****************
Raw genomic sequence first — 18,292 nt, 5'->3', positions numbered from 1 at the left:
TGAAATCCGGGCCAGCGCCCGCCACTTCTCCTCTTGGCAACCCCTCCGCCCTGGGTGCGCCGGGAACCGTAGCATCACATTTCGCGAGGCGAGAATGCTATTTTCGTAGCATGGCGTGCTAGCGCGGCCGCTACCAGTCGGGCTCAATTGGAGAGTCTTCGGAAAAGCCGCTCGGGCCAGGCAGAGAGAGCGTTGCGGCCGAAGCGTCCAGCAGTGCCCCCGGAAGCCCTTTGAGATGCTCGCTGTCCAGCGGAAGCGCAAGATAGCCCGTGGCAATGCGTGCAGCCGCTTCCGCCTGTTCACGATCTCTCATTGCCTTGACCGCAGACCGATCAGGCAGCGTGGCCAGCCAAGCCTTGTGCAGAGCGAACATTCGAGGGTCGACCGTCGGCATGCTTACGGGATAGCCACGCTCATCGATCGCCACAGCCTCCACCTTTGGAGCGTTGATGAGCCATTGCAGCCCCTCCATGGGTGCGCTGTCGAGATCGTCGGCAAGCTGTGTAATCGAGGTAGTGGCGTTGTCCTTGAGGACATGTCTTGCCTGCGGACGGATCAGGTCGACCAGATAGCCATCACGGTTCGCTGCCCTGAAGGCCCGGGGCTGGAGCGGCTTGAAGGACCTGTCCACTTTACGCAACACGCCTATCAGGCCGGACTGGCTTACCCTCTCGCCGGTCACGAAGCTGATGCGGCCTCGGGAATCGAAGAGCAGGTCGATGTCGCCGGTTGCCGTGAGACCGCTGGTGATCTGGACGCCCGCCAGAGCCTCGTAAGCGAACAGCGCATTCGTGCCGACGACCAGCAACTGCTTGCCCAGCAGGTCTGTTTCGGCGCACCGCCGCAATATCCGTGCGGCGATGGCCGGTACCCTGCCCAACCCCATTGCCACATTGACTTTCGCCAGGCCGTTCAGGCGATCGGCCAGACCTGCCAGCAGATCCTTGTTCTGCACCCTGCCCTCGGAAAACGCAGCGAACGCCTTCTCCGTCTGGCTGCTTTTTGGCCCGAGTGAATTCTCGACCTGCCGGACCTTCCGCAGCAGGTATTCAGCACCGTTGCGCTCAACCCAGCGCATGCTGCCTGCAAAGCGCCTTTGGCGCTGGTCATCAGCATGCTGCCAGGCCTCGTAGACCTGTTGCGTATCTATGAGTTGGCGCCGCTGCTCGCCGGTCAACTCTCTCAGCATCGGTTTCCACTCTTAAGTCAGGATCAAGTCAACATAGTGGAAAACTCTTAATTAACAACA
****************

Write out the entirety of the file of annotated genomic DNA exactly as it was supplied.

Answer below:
Raw genomic sequence first — 18,292 nt, 5'->3', positions numbered from 1 at the left:
TGAAATCCGGGCCAGCGCCCGCCACTTCTCCTCTTGGCAACCCCTCCGCCCTGGGTGCGCCGGGAACCGTAGCATCACATTTCGCGAGGCGAGAATGCTATTTTCGTAGCATGGCGTGCTAGCGCGGCCGCTACCAGTCGGGCTCAATTGGAGAGTCTTCGGAAAAGCCGCTCGGGCCAGGCAGAGAGAGCGTTGCGGCCGAAGCGTCCAGCAGTGCCCCCGGAAGCCCTTTGAGATGCTCGCTGTCCAGCGGAAGCGCAAGATAGCCCGTGGCAATGCGTGCAGCCGCTTCCGCCTGTTCACGATCTCTCATTGCCTTGACCGCAGACCGATCAGGCAGCGTGGCCAGCCAAGCCTTGTGCAGAGCGAACATTCGAGGGTCGACCGTCGGCATGCTTACGGGATAGCCACGCTCATCGATCGCCACAGCCTCCACCTTTGGAGCGTTGATGAGCCATTGCAGCCCCTCCATGGGTGCGCTGTCGAGATCGTCGGCAAGCTGTGTAATCGAGGTAGTGGCGTTGTCCTTGAGGACATGTCTTGCCTGCGGACGGATCAGGTCGACCAGATAGCCATCACGGTTCGCTGCCCTGAAGGCCCGGGGCTGGAGCGGCTTGAAGGACCTGTCCACTTTACGCAACACGCCTATCAGGCCGGACTGGCTTACCCTCTCGCCGGTCACGAAGCTGATGCGGCCTCGGGAATCGAAGAGCAGGTCGATGTCGCCGGTTGCCGTGAGACCGCTGGTGATCTGGACGCCCGCCAGAGCCTCGTAAGCGAACAGCGCATTCGTGCCGACGACCAGCAACTGCTTGCCCAGCAGGTCTGTTTCGGCGCACCGCCGCAATATCCGTGCGGCGATGGCCGGTACCCTGCCCAACCCCATTGCCACATTGACTTTCGCCAGGCCGTTCAGGCGATCGGCCAGACCTGCCAGCAGATCCTTGTTCTGCACCCTGCCCTCGGAAAACGCAGCGAACGCCTTCTCCGTCTGGCTGCTTTTTGGCCCGAGTGAATTCTCGACCTGCCGGACCTTCCGCAGCAGGTATTCAGCACCGTTGCGCTCAACCCAGCGCATGCTGCCTGCAAAGCGCCTTTGGCGCTGGTCATCAGCATGCTGCCAGGCCTCGTAGACCTGTTGCGTATCTATGAGTTGGCGCCGCTGCTCGCCGGTCAACTCTCTCAGCATCGGTTTCCACTCTTAAGTCAGGATCAAGTCAACATAGTGGAAAACTCTTAATTAACAACA